White Privilege: Will YOU Turn Around?
I recently came to a realization. No one really talks about white privilege here in college. Maybe they do in other schools, but here, I don’t really feel like it’s a frequent topic of discussion. Don’t get me wrong, we in Santa Cruz like to talk about racism all the live long day! There is no shortage in that area. And no one denies that white privilege exists, not at all. But it doesn’t seem like people are talking about white privilege as its own issue to be addressed, and worked against.
At my high school, we had a White Consciousness Club. It was an affinity group, meaning that only people who identified as white could go–which was rather controversial, but let it be noted that we also had an affinity group for people of color. And no, this was not a White Power group, not at all. It was a space for white people to address what it means to be a white ally, how to deal with white guilt, or how to even acknowledge that you are privileged. And I think that conversations like this are important. We can fight all day to end discrimination and racism, but that won’t change that at the end of the day, white people hold significant privileges over people of color. Sure, I won’t say racist things about you, and I’ll give you equal access to jobs. But does that change the fact that my family has the financial means, and social network to give me a great education, get me a great job, and put me at an advantage to you? Not so much.
I think that white privilege is a really important discussion along with racism. I believe that Ethnic Studies departments at universities should be complimented by a White Studies department. It is particularly important, because so many people have such a hard time pinpointing exactly what white privilege is. Try coming up with specific examples that are relevant to you right now. So no, you can’t include slavery, or anything with the Civil Rights movement, I want you to think about this moment, walking around in your daily life.
Can’t think of any? Well, there is one particular article that I LOVE that provides some great, tangible examples for looking at white privilege. One of my favorite teachers in high school always recommended it, and it is now my default question when white privilege comes up: “Have you read the Invisible Knapsack?”
In it, Peggy Mcintosh lists 26 ways in which the color of her skin advantages her over people of color. Some of my favorite examples are:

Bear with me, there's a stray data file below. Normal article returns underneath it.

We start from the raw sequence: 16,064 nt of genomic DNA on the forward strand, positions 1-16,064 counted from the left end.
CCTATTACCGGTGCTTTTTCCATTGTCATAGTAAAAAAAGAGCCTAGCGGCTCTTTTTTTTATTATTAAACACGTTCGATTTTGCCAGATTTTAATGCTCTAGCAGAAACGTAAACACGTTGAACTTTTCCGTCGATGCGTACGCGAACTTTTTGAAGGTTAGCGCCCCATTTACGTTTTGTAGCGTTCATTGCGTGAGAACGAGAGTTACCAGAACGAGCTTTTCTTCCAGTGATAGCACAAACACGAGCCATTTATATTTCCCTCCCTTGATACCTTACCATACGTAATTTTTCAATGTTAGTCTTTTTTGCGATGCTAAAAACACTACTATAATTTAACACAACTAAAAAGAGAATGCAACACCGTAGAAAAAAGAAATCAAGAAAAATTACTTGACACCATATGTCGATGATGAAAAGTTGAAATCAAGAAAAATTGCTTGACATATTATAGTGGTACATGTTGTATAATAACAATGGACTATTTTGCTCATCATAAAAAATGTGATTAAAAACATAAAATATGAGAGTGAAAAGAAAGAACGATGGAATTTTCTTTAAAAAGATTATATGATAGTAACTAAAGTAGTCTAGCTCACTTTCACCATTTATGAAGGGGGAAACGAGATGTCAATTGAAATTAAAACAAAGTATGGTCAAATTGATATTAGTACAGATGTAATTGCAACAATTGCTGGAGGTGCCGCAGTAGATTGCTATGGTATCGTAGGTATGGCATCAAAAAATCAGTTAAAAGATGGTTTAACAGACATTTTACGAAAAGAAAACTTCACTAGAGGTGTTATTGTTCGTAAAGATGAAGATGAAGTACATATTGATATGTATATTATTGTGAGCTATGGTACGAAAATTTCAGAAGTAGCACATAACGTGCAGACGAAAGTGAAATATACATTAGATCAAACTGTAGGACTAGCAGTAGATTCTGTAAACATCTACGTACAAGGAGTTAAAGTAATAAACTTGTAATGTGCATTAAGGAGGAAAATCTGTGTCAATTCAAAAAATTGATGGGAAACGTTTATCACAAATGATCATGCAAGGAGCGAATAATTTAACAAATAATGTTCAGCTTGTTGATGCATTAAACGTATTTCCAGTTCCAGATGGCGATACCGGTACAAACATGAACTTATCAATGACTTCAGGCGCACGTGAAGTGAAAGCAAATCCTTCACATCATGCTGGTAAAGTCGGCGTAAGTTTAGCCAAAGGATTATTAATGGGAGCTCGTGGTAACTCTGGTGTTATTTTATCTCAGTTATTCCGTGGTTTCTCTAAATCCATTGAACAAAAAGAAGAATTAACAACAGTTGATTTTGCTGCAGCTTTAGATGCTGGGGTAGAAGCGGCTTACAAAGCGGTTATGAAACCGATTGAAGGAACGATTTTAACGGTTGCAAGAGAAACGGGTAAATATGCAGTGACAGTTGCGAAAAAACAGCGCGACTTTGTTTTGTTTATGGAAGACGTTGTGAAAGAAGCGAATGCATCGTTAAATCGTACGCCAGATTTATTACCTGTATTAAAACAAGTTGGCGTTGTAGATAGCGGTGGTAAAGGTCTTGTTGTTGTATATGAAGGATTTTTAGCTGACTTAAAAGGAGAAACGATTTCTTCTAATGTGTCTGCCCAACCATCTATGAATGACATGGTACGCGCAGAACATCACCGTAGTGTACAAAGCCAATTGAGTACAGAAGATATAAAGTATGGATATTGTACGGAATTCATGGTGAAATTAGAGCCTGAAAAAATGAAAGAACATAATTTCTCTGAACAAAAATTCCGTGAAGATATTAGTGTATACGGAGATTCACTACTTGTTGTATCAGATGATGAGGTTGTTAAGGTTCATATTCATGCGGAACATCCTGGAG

When I am told about our national heritage or about “civilization,” I am shown that people of my color made it what it is.
I can turn on the television or open to the front page of the paper and see people of my race widely represented.
Whether I use checks, credit cards or cash, I can count on my skin color not to work against the appearance of my financial reliability.
I can arrange to protect my children most of the time from people who might not like them.
I am never asked to speak for all the people of my racial group.
I can criticize our government and talk about how much I fear its policies and behavior without being seen as a cultural outsider.
Take a look at the piece, it’s short, and an easy read. Also, she does a great job of explaining her thought process in writing it; I’d recommend reading her analysis as well.
So, I am on a new campaign to talk about white privilege, not just as something that causes racism and disadvantages people of color, but also as its own entity and something that advantages white people. Us white people need to talk about our own role in this dynamic, not just in avoiding saying or doing racist things, but how we benefit from institutionalized and cultural racism without even doing anything. It’s important to move away from this mentality that racism is something that a few bad people do, bad people that we have to stop/punish. Racism is something that we ALL practice, most of us unconsciously. It doesn’t make you a bad person. I’ll end on an example that bell hooks gives to explain privilege, in this case white privilege.
Imagine that privilege is one of those moving walkways in the airport. By standing on it, without exerting any effort whatsoever, you are propelled forward. It is not unless you force yourself to turn around, and see all the baggage behind you that you realize that not everyone is on the walkway with you. Some people have to run alongside the walkway in order to keep up with you.
Here’s the thing: if you don’t want to, you don’t have to turn around. You can continue to believe that everyone is able to move as fast and effortlessly as you do.
It’s your choice. Are you going to turn around?